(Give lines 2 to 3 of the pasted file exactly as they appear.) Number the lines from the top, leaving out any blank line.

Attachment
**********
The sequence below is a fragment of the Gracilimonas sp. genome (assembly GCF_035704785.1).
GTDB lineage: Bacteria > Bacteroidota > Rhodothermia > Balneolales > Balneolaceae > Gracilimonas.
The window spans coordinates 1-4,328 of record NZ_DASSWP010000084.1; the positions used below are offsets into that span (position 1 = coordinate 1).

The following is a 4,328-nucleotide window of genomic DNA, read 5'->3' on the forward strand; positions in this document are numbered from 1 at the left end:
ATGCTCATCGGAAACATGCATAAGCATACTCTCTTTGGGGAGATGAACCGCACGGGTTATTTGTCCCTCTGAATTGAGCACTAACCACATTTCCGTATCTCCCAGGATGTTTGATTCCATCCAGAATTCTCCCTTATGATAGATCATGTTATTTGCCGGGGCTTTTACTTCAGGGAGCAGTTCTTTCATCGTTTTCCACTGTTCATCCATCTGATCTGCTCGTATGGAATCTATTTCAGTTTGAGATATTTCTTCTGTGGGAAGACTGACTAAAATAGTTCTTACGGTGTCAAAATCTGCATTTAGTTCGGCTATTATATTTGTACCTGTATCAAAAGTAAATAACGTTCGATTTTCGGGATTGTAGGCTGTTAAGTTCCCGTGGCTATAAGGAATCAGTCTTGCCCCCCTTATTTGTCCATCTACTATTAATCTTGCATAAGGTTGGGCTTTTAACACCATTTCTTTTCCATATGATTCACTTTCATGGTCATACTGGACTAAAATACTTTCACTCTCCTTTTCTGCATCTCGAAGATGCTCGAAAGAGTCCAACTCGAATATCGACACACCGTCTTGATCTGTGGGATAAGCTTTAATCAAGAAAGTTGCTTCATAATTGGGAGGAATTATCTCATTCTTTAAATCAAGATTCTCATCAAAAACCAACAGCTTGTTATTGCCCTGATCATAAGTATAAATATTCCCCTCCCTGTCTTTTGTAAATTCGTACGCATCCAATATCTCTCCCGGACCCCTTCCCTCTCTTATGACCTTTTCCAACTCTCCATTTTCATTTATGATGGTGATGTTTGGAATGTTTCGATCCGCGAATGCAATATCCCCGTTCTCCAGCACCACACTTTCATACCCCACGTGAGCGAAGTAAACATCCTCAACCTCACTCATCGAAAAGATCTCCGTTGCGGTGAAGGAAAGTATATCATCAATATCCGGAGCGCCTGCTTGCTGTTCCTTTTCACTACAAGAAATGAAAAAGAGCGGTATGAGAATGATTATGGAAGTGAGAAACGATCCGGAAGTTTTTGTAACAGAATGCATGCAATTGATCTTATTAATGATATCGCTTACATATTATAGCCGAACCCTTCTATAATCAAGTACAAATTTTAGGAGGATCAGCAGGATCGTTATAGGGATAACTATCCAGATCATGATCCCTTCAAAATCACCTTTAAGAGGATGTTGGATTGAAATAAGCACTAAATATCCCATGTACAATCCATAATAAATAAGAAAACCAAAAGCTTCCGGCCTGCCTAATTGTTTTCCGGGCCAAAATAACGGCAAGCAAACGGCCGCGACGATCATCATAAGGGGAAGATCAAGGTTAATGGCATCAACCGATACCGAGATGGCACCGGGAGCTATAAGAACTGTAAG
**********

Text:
GTDB lineage: Bacteria > Bacteroidota > Rhodothermia > Balneolales > Balneolaceae > Gracilimonas.
The window spans coordinates 1-4,328 of record NZ_DASSWP010000084.1; the positions used below are offsets into that span (position 1 = coordinate 1).